This book is subtitled 'The Making of a Military Genius', and I could not gainsay whether he was or wasn't, but the author makes a convincing argument in his favour.
Now, this is not a conventional biographyather a dissection of Wellington's abilities as a General and politician, and concentrates on his tactics and military acumen, as well as his early life.
The book was inspired by a portrait of Wellington, post Waterloo, in which he is clutching a telescope. It was originally planned, by the artist, Sir Thomas Lawrence, that Wellington should hold a pocket watch, but Wellesley demurred, saying 'paint me holding a telescope if you must, but not a watch'. He had enquired of the artist why a watch is shown, and when informed that it depicted him waiting for the Prussians at Waterloo, Wellington objected strongly, the implications being that he was desperate for the arrival of that force. This does show an insight into Wellington's thoughts, that he was reliant on others and that was likely to be to his detriment.
The book proper begins with an eoarly campaign, that of the British in India fighting the Sultan Tipoo in 1799. It was Wellington's first real taste of battleen as a 29 year old Lieutenant-Colonel of the 33rd Foot, a comission purchafsed for him by his older brother, he attacked a defended wood at night, without proper - indeed any - intelligence, and was routed. This could, and should have been the end of his military career, and British history would be very different, but his fellow officers and superiors elected to give him another chance. Not entirely out of altruistic reasons, as his brother, Lord Mornington, was the Governor-General. However, it was a wise choice.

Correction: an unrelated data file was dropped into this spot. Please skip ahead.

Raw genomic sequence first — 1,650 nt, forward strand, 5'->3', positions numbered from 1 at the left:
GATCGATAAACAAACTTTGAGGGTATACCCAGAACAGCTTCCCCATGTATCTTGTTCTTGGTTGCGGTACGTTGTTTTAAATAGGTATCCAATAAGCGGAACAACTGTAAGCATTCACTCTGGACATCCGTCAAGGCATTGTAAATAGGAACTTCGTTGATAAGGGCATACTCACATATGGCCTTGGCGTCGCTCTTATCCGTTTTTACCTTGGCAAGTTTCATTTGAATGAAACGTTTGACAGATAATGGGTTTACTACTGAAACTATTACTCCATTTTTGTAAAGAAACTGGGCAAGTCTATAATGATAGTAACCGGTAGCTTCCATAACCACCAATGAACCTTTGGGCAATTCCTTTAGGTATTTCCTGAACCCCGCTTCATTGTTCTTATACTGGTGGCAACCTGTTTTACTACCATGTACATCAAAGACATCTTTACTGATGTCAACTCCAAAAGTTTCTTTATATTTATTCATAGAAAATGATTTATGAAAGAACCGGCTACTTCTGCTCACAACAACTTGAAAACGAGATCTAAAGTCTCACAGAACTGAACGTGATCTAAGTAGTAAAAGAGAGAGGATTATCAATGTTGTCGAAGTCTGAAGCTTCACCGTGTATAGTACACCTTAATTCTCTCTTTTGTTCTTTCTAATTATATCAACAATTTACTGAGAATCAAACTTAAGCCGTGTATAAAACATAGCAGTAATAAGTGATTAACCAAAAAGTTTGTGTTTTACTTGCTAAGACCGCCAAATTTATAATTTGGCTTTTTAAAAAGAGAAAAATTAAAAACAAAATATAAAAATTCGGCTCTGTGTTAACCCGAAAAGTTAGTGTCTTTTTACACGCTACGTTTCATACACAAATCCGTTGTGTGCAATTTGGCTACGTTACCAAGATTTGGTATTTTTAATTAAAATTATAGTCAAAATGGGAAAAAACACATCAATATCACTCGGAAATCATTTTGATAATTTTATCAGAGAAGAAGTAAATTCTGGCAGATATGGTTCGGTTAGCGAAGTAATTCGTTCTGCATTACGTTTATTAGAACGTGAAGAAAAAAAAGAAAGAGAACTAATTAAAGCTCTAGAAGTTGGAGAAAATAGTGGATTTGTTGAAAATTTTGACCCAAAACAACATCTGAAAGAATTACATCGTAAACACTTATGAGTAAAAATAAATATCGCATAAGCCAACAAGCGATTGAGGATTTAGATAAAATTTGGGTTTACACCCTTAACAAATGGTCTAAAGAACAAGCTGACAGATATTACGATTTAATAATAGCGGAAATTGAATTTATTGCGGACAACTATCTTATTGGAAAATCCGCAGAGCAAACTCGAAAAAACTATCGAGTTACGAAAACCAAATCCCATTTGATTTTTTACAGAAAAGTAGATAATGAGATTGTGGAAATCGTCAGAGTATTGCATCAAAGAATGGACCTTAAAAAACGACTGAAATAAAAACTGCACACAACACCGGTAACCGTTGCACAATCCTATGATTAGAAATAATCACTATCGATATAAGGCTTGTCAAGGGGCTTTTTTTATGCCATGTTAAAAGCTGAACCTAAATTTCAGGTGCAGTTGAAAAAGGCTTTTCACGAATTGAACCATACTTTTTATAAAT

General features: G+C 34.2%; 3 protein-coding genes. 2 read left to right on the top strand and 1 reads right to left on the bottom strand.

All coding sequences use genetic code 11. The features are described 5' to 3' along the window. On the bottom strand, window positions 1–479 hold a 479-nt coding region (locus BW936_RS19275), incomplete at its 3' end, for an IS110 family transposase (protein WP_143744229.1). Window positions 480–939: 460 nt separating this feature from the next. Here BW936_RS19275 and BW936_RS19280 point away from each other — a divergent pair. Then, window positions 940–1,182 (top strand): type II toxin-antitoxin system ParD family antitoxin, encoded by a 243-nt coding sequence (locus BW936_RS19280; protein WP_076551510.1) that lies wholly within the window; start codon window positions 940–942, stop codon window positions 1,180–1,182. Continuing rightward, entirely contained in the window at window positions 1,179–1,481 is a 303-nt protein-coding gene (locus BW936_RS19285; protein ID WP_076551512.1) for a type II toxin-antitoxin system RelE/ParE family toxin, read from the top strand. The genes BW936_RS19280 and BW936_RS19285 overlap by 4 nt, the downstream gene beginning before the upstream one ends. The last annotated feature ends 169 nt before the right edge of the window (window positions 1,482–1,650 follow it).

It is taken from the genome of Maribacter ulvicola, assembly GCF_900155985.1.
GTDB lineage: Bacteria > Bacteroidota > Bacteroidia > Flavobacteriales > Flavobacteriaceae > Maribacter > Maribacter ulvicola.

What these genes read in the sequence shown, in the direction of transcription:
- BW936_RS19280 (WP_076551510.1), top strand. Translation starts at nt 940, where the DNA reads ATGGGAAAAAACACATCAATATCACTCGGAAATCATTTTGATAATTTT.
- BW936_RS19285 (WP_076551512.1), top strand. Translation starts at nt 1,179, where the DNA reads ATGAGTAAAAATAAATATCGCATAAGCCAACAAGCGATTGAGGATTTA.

The book follows and analyses the career of Wellington,in some detail and is extensively and wonderfully researched. It is not a dry text, but a very accessible and intersting book. One that gives fresh and new insights into what made this great officer.
The author, Huw.J.Davies, is a lecturer in Defence Studies at King's College, London
and the Joint Services and Staff College Defence Academy, so I suspect he knows of what he speaks.
I would award 4 mushrooms to this book.